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Thursday, 17 September 1936


Senator McLEAY (South Australia) . - I propose to deal mainly with what is, perhaps, the most offensive clause in this bill. Listening to the. speech of the Minister who introduced it, I was reminded of the lines in Macbeth - bear welcome in your eye,

Your hand, your tongue; look like the innocent flower, .

Buthe the serpent under it.

The brilliant speech of Senator Pearce caused the Leader of the- Opposition (Senator Collings) to forget that he had already spoken to this bill. Although the practice of government by regulation has come in for severe criticism by many distinguished judges and legal authorities, both in Australia and in Great Britain, there is a consensus of opinion that in these modern days power to make regulations is necessary. All authorities, however, stress the duty of parliament to guard against the abuse of that power. When we reflect that last year 136 statutory rules were made, two of which contained 500 regulations, and that 142 acts of Parliament authorize the making of regulations, we can readily believe that about 10,000 regulations are in force. I am concerned that clause 12 proposes to validate retrospectively certain regulations which have been held to be invalid. Retrospective legislation is . not only undesirable, but in many cases is also, offensive;, . retrospective regulations are even worse'. If the Senate considers the proposed, mew. section 48 in clause 11,., it will find that it deals mainly with retrospective regulations, and. lays. down, a definite principle tobe a guide to bureaucracy in the future. If the Go vernment accepts a principle for guidance in the future why. . should . not that principle . apply . to the past also ? By proposed new section 48. (2) the- Government . provides that no regulation shall operate retrospectively to the prejudice of the accrued rights of . any individual. But in one clean sweep clause 12 makes valid retrospective regulations made before this bill was introduced and declared invalid. If this bill becomes law any man who has accrued rights to-day will be debarred from the enjoyment of those rights.I think ' that this is offensive to every principle of British justice. Clause 12 contains this striking proviso -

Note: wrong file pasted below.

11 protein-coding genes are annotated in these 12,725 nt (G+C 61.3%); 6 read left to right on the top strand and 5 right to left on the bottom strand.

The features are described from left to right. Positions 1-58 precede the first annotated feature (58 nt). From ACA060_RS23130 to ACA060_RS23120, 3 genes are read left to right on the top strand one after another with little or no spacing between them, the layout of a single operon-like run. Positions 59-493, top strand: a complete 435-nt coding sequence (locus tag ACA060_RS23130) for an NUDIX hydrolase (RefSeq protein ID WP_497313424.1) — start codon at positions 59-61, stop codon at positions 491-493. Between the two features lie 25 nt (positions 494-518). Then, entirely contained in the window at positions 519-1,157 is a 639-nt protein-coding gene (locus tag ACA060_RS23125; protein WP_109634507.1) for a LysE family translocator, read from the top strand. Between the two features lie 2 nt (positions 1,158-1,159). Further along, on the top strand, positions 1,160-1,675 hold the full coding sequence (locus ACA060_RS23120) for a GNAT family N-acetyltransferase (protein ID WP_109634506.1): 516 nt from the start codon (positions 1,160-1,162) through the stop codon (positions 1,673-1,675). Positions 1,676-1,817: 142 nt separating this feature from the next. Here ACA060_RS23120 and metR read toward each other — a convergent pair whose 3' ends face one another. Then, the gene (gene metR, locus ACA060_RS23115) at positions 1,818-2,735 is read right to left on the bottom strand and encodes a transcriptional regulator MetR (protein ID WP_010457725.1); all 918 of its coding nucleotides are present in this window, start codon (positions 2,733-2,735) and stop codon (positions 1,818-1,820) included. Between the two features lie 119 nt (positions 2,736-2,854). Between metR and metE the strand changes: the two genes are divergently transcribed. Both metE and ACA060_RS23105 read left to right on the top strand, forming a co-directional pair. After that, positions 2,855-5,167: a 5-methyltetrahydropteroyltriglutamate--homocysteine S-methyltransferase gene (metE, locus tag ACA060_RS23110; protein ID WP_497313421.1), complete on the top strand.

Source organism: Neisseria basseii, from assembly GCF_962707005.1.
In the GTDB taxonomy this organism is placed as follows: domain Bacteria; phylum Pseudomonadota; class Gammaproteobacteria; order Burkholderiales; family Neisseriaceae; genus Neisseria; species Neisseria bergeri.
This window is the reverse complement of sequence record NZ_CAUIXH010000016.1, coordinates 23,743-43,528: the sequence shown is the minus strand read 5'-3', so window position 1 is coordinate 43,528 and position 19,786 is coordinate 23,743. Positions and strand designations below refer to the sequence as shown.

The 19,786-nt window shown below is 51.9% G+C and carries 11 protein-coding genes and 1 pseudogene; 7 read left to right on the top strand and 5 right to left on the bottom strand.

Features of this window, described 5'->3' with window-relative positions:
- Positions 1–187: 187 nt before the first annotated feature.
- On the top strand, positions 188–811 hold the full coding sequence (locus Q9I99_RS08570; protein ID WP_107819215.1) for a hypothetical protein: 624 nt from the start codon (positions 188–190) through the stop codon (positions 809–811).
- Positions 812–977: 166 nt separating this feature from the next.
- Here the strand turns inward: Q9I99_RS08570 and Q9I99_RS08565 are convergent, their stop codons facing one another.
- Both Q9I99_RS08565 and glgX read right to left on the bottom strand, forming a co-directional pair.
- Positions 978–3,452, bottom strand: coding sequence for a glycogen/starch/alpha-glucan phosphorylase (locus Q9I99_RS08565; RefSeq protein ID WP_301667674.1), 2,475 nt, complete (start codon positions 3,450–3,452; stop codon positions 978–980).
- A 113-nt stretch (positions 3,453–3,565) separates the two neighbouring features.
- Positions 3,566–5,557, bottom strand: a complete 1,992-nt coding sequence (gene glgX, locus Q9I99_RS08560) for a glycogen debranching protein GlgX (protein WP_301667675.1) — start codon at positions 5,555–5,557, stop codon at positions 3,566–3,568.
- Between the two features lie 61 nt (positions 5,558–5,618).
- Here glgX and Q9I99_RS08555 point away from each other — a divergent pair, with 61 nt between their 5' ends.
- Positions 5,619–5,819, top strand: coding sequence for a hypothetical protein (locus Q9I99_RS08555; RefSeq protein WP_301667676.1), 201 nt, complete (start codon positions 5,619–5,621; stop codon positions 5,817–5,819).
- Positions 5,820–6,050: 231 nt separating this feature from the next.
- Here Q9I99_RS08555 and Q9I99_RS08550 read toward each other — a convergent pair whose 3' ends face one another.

Provided that nothing in this section shall affect the operation of any judgment, order or ' conviction obtained or madebef ore the. commencement of this act.

If a man has obtained a judgment in his favour he is protected, but if a man has a right and has not commenced action, he will be deprived of his rights. The Senate should pay serious attention to that sweeping change. The reason for this drastic- change. is the decision by the High Court in the broadcasting case. The Postmaster-General's Department introduced regulations reducing the amounts to be paid to certain broadcast' ing companies. The regulations were promulgated in August, 1928, and not being satisfied to have the reduced rates operate from the day the regulation was made, the department made them retrospective for about nine months. The High Court decided that there was no power under the act to make those regulations retrospective, but this bill validates them. That was never the intention of the Parliament. If the case had not gone against the Postmaster-General's Department, the broadcasting companies would have lost £5,000. Judgment was given against the Commonwealth with costs. Retrospective regulations are reasonable if they confer a benefit, but they are unreasonable if they prejudicially affect the accrued rights . of : anybody. . There are eases in which regulations making, powers have. been abused, . and this bill,, if passed, will place in the hands-, of. the: bureaucracy a very deadly weapon,


Senator Collings - What does the honorable senator' mean by "bureaucracy " ?







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